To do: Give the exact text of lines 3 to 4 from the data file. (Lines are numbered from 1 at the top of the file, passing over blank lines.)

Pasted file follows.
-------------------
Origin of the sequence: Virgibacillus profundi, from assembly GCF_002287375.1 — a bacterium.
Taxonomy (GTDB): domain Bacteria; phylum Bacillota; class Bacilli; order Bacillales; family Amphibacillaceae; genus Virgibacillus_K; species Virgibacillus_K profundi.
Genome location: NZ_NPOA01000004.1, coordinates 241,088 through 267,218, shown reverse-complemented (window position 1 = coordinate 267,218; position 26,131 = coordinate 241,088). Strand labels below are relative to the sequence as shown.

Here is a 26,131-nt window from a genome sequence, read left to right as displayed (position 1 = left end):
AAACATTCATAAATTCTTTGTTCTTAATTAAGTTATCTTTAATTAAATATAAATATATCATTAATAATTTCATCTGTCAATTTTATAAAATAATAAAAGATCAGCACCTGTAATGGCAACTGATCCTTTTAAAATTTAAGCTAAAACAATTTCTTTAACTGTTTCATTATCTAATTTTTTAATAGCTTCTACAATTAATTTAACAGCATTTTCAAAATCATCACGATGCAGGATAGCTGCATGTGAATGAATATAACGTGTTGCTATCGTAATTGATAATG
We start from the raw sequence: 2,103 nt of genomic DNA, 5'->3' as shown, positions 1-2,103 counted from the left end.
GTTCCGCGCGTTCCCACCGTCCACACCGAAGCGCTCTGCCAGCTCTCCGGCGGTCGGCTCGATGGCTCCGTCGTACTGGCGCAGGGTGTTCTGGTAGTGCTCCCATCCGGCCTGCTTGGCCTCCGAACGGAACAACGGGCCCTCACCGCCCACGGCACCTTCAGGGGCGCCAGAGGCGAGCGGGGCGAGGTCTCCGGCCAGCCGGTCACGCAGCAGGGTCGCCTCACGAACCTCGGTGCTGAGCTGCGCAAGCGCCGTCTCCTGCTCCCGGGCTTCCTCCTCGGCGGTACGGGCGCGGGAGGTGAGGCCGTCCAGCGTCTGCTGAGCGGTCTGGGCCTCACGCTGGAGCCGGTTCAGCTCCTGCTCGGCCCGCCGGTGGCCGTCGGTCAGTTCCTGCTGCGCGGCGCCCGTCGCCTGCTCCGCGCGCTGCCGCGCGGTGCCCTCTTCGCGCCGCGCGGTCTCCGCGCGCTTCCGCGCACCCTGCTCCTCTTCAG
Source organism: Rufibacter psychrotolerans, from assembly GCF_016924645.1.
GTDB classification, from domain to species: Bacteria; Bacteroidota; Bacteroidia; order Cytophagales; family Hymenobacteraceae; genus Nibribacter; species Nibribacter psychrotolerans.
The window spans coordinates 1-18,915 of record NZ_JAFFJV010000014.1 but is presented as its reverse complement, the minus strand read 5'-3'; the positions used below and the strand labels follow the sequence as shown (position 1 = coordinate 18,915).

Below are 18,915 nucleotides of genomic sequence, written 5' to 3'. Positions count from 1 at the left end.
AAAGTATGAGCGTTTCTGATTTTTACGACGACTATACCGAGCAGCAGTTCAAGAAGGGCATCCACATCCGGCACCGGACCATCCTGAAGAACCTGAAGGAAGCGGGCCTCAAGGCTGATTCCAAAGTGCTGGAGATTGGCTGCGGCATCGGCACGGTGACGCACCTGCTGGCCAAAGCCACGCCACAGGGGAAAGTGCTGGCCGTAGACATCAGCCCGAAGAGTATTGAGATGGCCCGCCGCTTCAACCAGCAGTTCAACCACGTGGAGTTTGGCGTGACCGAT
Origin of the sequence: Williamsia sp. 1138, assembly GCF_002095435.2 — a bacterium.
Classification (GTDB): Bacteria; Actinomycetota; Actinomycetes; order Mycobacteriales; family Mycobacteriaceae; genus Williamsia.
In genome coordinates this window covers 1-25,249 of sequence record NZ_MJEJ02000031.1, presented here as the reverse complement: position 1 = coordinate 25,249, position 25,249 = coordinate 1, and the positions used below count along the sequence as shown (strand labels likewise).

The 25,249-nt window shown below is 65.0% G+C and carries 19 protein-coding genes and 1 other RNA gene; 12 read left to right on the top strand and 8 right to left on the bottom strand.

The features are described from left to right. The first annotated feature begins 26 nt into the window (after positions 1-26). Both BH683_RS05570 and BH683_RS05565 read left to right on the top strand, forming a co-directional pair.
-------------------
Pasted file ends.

Genome location: NZ_NPOA01000004.1, coordinates 241,088 through 267,218, shown reverse-complemented (window position 1 = coordinate 267,218; position 26,131 = coordinate 241,088). Strand labels below are relative to the sequence as shown.

Here is a 26,131-nt window from a genome sequence, read left to right as displayed (position 1 = left end):